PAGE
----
Linux - NewbieThis Linux forum is for members that are new to Linux.
Just starting out and have a question?
If it is not in the man pages or the how-to's this is the place!
Welcome to LinuxQuestions.org, a friendly and active Linux Community.
You are currently viewing LQ as a guest. By joining our community you will have the ability to post topics, receive our newsletter, use the advanced search, subscribe to threads and access many other special features. Registration is quick, simple and absolutely free. Join our community today!
Note that registered members see fewer ads, and ContentLink is completely disabled once you log in.
If you have any problems with the registration process or your account login, please contact us. If you need to reset your password, click here.
Having a problem logging in? Please visit this page to clear all LQ-related cookies.
Introduction to Linux - A Hands on Guide
This guide was created as an overview of the Linux Operating System, geared toward new users as an exploration tour and getting started guide, with exercises at the end of each chapter.
For more advanced trainees it can be a desktop reference, and a collection of the base knowledge needed to proceed with system and network administration. This book contains many real life examples derived from the author's experience as a Linux system and network administrator, trainer and consultant. They hope these examples will help you to get a better understanding of the Linux system and that you feel encouraged to try out things on your own.
Click Here to receive this Complete Guide absolutely free.
There is a file called "/boot/grub/menu.lst". This is the file grub reads to give you a boot menu. If the file exists, with entries in it:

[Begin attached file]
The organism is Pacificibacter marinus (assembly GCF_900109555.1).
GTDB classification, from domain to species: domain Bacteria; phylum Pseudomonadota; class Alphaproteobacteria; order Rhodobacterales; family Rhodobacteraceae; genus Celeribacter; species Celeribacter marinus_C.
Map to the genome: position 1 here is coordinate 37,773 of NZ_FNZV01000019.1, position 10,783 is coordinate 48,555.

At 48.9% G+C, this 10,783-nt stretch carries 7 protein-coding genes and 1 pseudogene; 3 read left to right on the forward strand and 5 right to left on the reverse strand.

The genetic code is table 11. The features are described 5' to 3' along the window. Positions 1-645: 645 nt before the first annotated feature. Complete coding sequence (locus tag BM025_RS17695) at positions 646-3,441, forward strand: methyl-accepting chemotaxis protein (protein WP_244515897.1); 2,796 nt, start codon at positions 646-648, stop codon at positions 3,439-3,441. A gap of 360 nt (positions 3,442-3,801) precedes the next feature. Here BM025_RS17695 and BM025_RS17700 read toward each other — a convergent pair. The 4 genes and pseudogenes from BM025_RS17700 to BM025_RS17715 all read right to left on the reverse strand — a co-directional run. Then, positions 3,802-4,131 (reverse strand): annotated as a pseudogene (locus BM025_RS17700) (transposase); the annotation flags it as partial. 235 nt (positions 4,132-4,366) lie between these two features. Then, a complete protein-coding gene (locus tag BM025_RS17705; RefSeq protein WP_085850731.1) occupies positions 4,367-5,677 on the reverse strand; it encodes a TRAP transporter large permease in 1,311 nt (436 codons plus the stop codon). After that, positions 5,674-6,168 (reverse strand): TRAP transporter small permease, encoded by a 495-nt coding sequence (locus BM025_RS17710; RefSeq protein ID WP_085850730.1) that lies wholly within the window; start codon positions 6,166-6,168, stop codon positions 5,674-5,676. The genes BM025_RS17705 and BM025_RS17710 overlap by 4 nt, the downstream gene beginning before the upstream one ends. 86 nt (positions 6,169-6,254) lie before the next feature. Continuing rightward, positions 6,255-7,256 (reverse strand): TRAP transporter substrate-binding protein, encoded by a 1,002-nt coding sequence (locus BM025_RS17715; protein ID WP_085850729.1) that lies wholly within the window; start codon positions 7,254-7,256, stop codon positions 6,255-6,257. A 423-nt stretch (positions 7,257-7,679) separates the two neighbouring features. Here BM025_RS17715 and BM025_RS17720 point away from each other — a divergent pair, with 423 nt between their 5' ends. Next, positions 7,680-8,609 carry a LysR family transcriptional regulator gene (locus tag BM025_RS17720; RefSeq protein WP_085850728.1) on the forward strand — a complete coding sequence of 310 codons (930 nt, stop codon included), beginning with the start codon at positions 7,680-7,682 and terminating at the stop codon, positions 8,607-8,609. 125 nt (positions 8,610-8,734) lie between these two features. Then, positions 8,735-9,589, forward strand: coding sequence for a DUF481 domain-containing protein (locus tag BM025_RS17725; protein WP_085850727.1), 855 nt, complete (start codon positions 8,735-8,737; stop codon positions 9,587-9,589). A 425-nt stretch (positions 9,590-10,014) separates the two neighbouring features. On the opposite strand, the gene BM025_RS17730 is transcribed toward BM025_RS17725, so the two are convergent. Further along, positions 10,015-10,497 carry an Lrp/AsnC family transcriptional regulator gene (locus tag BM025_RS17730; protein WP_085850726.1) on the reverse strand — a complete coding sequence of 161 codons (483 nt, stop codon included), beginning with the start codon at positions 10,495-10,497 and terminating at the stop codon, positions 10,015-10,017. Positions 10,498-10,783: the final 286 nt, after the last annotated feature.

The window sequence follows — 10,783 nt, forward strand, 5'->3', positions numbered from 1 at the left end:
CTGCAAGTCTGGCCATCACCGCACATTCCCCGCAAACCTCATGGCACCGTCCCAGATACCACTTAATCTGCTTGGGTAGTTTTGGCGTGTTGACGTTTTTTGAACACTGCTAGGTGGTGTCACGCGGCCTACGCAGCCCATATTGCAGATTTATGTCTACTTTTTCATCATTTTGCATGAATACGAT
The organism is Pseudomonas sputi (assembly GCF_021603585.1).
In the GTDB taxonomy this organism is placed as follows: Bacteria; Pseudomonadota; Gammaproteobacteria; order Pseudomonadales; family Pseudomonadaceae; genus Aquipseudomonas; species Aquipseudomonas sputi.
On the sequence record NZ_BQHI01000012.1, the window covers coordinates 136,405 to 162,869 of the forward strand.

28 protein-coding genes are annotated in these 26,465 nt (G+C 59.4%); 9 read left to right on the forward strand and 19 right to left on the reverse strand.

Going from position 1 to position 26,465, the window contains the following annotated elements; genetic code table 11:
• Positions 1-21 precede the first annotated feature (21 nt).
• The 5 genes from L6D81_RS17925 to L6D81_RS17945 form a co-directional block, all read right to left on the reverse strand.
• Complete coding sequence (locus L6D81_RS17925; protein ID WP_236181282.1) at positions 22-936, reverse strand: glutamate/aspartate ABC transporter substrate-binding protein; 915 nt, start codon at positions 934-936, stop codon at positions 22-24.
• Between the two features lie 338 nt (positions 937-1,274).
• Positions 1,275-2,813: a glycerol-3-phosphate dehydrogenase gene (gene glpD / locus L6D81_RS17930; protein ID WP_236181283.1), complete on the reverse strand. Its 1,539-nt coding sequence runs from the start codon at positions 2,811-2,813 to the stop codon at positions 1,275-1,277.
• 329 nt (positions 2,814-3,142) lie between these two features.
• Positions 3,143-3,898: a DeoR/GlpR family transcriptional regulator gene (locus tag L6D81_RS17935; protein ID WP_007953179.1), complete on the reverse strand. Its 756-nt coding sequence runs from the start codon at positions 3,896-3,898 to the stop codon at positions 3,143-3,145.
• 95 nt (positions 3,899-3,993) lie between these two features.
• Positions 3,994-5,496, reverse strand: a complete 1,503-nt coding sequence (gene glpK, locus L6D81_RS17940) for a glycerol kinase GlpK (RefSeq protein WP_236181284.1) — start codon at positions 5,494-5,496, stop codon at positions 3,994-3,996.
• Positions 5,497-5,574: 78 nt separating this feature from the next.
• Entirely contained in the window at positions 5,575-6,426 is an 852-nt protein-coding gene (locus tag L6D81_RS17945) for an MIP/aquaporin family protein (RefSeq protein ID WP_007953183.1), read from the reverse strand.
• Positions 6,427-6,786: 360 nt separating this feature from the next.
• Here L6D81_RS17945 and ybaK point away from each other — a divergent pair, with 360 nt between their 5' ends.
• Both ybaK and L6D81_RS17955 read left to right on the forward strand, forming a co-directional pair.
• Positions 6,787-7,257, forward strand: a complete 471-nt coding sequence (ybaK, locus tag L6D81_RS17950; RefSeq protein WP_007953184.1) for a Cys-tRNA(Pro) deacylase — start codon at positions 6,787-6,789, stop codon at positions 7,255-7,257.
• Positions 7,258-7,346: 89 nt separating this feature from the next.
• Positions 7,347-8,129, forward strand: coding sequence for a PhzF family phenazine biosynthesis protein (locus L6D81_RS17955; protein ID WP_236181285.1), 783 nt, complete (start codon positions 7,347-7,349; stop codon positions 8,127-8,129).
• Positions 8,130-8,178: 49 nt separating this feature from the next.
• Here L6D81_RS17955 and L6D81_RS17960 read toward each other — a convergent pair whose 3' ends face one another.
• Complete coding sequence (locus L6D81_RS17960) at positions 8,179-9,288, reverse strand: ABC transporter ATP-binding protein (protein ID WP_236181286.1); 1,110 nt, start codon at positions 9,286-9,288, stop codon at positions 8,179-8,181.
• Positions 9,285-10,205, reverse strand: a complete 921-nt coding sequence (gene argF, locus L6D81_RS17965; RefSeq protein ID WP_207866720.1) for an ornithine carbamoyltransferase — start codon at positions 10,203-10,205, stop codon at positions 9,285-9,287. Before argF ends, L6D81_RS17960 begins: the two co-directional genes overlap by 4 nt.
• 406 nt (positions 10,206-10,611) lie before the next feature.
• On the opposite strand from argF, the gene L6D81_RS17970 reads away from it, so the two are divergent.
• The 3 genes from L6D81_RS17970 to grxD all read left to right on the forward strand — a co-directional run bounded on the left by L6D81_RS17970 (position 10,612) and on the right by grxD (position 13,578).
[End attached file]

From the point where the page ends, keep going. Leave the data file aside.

kernel <path to kernel i.e. /boot/kernel-2.6.8>
initrd <path to initrd i.e. /boot/initrd-2.6.8>
If grub can't read /boot/grub/menu.lst there is a problem. You can edit the boot parameters in the grub command prompt by typing them at the prompt. When you have typed them all in(hit enter in between boot parameters), hit "b" and it should boot. If you don't know exactly what to put in the boot parameters, type "root" and hit tab. All the grub partitions that are bootable will show up. You pick the one you want. Then type "kernel", tab and the list of kernels will show up. Pick the one you want to boot with. Then do initrd. When you are done, hit "b".
/dev/hda1 * 1 13 104391 83 linux
/dev/hda2 14 9729 78843990 8e Linux LVM
/dev/mapper/VolGroup00-LogVol00 does not have any corresponding BIOS drive
grub-install /dev/hda1 /dev/mapper/VolGroup00-LogVol00 does not have any corresponding BIOS drive
I'm not sure why /dev/mapper is involved here at all, unless it's trying to tell you that it can't find grub-install because /mnt/sysimage is empty. What happens if you do a ls /mnt/sysimagebefore you do the chroot? If the sysimage directory is empty, try a lvchange -a to activate your logical volumes.
The comment about BIOS drive makes me wonder if you have a BIOS setting problem. You might want to check that your IDE mode is set (in your BIOS) to "compatable" rather than "enhanced," since Fedora sometimes has problems with "enhanced" mode.
When you get the grub> prompt, you could try to do the install by hand:
The point is to see if the problem is in the HDs boot sector. If you can boot from a floppy, then I'd suggest looking at your BIOS "virus protection" settings, which may be interfering with GRUB changing the information in the boot sector. (Not, actually, too likely, since you do get the GRUB prompt, whic implies that GRUB was, in fact, installed on the HD.) But a sucessful floppy boot will validate the install.
Oh, you should do the chroot before you make the floppy, so you get the settings for your installiation, not the rescue disk's settings.
Edit: Have to go walk the dog now, back in a hour or so.
Last edited by PTrenholme; 03-09-2006 at 11:55 AM.
mount cant find /media/floppy in etc/fstab or etc/mtab
Sorry, I've been assuming that you were installing a Fedora system, since you mentioned a Fedora thread in your first post. Fedora (by default) defines /media/floppy and adds an automount line to /etc/fstab, so I assumed all of that was set-up in my comments.
Edit: If jomen's comment wasn't clear, you need to do (as root)
# mkdir /media
# mkdir /media/floppy
# mount /dev/fd0 /media/floppy # The -t ext2 won't hurt, but isn't necessary
You can, of course, replace /media with any other directory (/mnt is often used), and /floppy by, again, anything you want to call it. Just be sure to use whatever you chose in all the commands.
Last edited by PTrenholme; 03-09-2006 at 01:13 PM.